Once all of the executable files have been considered, the routine queries the end user at step 138, to identify any other files that are necessary for the normal operation of the software package. If there are none, the routine is complete; otherwise, control passes to step 140, where the end user is asked to provide the file names and paths of the dependent files. The packages associated with these files are then located by the Packager at step 142, simply by checking the local manifests. When the package is found, it is identified as a dependent package in the QPM at step 144. If it is not found, then a new package can be created to support it.
 In the preferred embodiment, the Package Installer automatically turns any required shared objects into dependencies that must be satisfied in order for the package to be installed. Thus, it is not necessary to add dependencies on packages that provide shared objects that the product inherently requires.
 Also, the Packager automatically puts in dependencies between any development packages that it generates, so the end user need not add dependencies between these packages either.
 The Packager does this by automatically detecting any shared object libraries that are being packaged (.so files) and inserting a corresponding <QPM:ContainsLibrary> tag into the manifest of a package that contains such a library. For example, if it is determined that the library libmine.so.1 is being packaged, then the Packager will insert the following line into the manifest:
 Similarly, if any files being packaged require a shared object library in order to operate correctly and such a library is not being packaged alongside this file, then Packager will automatically add a corresponding <QPM:RequiresLibrary> tag into the manifest of the package that contains such a requirement. This becomes an automatic dependency when the package is installed. If the required library is not available, the Package Installer will search all installed software to try to find another package that contains the required library. If such a package is not installed, the Package Installer will search all known repositories for a package that contains the corresponding <QPM:ProvidesLibrary> tag. To avoid downloading a large package that happens to contain the library that is required, and perhaps a lot of unnecessary files as well, the Package Installer tries to find a small package that contains only a set of libraries. Such a package is called a SLIB (shared library) package.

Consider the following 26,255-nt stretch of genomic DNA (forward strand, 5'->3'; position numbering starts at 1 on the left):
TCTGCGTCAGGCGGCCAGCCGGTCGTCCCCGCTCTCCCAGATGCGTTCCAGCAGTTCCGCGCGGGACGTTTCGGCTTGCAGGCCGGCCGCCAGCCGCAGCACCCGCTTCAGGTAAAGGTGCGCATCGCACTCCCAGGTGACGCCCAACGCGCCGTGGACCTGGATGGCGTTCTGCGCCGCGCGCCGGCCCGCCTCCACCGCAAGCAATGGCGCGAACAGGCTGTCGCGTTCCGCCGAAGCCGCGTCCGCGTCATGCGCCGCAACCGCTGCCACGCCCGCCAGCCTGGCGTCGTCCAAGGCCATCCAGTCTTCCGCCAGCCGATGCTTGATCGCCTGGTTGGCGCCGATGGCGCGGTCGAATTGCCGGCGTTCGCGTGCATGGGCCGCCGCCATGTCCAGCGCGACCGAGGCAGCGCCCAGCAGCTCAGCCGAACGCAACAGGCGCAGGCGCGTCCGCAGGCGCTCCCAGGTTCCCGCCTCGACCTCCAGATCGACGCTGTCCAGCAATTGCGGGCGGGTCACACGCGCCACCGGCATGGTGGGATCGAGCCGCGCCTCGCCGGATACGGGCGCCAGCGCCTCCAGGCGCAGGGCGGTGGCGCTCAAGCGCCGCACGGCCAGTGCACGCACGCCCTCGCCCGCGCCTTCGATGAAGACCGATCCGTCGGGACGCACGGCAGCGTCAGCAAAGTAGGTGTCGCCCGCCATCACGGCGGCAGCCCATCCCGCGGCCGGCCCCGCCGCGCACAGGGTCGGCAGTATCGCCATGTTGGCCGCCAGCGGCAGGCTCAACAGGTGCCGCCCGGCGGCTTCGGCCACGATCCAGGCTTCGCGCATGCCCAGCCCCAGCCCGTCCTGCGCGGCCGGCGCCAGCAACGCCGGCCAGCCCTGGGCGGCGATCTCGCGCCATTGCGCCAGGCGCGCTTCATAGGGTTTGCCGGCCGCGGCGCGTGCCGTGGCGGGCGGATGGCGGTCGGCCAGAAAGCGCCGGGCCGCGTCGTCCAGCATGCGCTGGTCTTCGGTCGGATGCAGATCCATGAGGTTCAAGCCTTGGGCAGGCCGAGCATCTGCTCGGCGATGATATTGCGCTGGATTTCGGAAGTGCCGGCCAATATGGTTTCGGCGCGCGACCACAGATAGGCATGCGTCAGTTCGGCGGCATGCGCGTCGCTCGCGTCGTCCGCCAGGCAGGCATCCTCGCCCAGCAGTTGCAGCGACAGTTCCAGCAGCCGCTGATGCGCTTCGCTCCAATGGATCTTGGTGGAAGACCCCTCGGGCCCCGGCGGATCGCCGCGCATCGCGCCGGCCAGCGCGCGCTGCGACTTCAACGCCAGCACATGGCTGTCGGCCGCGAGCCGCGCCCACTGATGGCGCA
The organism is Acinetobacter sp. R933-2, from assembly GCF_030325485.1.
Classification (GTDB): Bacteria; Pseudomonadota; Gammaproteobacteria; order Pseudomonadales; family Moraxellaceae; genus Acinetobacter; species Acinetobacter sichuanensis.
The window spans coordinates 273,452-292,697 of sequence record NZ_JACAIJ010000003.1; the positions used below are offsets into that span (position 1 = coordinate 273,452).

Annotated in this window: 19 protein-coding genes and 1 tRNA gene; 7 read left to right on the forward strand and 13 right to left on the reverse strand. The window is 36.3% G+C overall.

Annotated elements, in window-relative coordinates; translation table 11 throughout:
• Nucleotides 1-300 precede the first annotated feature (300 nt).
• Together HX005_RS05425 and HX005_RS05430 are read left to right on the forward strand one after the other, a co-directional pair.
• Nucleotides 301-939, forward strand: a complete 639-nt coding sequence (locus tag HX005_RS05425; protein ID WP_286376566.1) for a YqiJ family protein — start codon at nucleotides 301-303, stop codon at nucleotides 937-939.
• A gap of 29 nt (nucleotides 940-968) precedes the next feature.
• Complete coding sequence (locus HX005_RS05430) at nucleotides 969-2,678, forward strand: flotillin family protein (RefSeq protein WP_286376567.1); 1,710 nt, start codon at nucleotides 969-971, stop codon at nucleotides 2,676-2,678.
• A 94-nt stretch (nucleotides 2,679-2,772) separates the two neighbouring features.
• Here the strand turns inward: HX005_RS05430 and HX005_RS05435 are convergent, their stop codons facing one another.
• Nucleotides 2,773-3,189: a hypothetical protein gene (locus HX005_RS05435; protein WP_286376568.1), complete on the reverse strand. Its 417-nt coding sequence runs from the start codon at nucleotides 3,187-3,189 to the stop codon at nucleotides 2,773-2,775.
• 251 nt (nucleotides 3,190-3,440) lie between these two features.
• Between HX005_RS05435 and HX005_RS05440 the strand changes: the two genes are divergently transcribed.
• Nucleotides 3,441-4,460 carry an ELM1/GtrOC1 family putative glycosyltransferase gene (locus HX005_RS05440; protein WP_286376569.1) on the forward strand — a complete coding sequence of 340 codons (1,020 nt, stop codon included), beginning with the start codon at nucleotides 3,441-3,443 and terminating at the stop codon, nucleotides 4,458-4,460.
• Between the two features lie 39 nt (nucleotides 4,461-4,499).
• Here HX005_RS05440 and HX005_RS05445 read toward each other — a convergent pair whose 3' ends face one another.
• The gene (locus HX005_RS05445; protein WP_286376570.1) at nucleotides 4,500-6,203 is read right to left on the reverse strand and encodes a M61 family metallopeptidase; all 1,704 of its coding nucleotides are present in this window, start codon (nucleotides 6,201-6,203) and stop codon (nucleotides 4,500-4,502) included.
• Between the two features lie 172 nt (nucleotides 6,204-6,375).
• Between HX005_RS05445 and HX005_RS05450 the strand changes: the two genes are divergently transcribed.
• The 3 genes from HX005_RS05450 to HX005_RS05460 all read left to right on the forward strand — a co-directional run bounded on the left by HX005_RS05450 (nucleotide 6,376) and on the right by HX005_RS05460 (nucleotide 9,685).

When a shared object library is detected, it is placed into the package being generated and the library is placed into a SLIB package. This SLIB package has a similar name to the package being made; the only difference is that the component name has “slib-” added to it. The SLIB package will be made available alongside the product (in the same repository), but it will not show up in the Package Installer as a new package. It is only there for dependency resolution, in case someone who does not already have the product installed, is installing a package that requires a special library.
 For example, if the end user is packaging a QNX Photon microGUI application, the application will already have requirements on phlib.so.1 internally (the Photon library), and Packager puts these requirement into the package. The great advantage of SLIB packages is that it is not necessary to have a separate dependency that QNX Photon be installed, since this will happen automatically when the package is installed.
 QNX Photon Launch GUI (Graphic User Interface)
 A GUI is a simply a graphic interface between the end user and the computer, where data is displayed using text and/or graphics and interaction is generally sophisticated (i.e. commands are typically effected in such an environment using a mouse and pull-down menus or toolbars). The QNX Photon GUI is a particular GUI which is designed to run with the QNX operating system. Of course, the launch GUI could also be implemented in other operating system environments.
 The end user may also specify any number of launch menu items to appear in QNX Photon GUI when this package is active. For each launch menu, the end user answers the questions as follows:
 1. launch menu label
 The name that will appear on the launch menu (should not exceed 25 characters);
 2. launch menu position